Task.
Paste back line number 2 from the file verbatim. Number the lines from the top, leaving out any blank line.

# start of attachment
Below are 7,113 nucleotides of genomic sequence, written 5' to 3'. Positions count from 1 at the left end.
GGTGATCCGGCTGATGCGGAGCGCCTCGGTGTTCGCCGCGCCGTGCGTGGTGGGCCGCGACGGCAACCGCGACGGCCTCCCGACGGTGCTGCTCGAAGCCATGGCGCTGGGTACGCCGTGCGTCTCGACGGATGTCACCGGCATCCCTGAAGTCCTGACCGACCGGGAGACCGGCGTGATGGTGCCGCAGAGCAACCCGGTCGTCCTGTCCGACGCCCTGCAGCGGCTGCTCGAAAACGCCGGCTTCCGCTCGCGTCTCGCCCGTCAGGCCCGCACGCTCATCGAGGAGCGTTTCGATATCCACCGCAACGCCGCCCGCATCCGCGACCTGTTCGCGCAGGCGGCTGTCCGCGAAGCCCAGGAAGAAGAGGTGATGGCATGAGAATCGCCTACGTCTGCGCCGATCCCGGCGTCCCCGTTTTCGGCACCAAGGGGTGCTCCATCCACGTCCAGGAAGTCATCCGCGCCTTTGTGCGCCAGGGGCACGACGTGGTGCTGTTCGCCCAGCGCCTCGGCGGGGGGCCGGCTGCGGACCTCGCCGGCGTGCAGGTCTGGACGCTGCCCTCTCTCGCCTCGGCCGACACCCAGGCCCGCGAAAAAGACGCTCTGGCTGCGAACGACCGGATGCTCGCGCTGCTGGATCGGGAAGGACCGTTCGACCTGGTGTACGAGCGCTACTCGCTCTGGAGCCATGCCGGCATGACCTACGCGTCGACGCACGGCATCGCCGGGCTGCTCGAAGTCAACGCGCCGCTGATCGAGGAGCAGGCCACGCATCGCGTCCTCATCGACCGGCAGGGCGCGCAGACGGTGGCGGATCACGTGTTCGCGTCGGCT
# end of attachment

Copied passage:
GGTGATCCGGCTGATGCGGAGCGCCTCGGTGTTCGCCGCGCCGTGCGTGGTGGGCCGCGACGGCAACCGCGACGGCCTCCCGACGGTGCTGCTCGAAGCCATGGCGCTGGGTACGCCGTGCGTCTCGACGGATGTCACCGGCATCCCTGAAGTCCTGACCGACCGGGAGACCGGCGTGATGGTGCCGCAGAGCAACCCGGTCGTCCTGTCCGACGCCCTGCAGCGGCTGCTCGAAAACGCCGGCTTCCGCTCGCGTCTCGCCCGTCAGGCCCGCACGCTCATCGAGGAGCGTTTCGATATCCACCGCAACGCCGCCCGCATCCGCGACCTGTTCGCGCAGGCGGCTGTCCGCGAAGCCCAGGAAGAAGAGGTGATGGCATGAGAATCGCCTACGTCTGCGCCGATCCCGGCGTCCCCGTTTTCGGCACCAAGGGGTGCTCCATCCACGTCCAGGAAGTCATCCGCGCCTTTGTGCGCCAGGGGCACGACGTGGTGCTGTTCGCCCAGCGCCTCGGCGGGGGGCCGGCTGCGGACCTCGCCGGCGTGCAGGTCTGGACGCTGCCCTCTCTCGCCTCGGCCGACACCCAGGCCCGCGAAAAAGACGCTCTGGCTGCGAACGACCGGATGCTCGCGCTGCTGGATCGGGAAGGACCGTTCGACCTGGTGTACGAGCGCTACTCGCTCTGGAGCCATGCCGGCATGACCTACGCGTCGACGCACGGCATCGCCGGGCTGCTCGAAGTCAACGCGCCGCTGATCGAGGAGCAGGCCACGCATCGCGTCCTCATCGACCGGCAGGGCGCGCAGACGGTGGCGGATCACGTGTTCGCGTCGGCT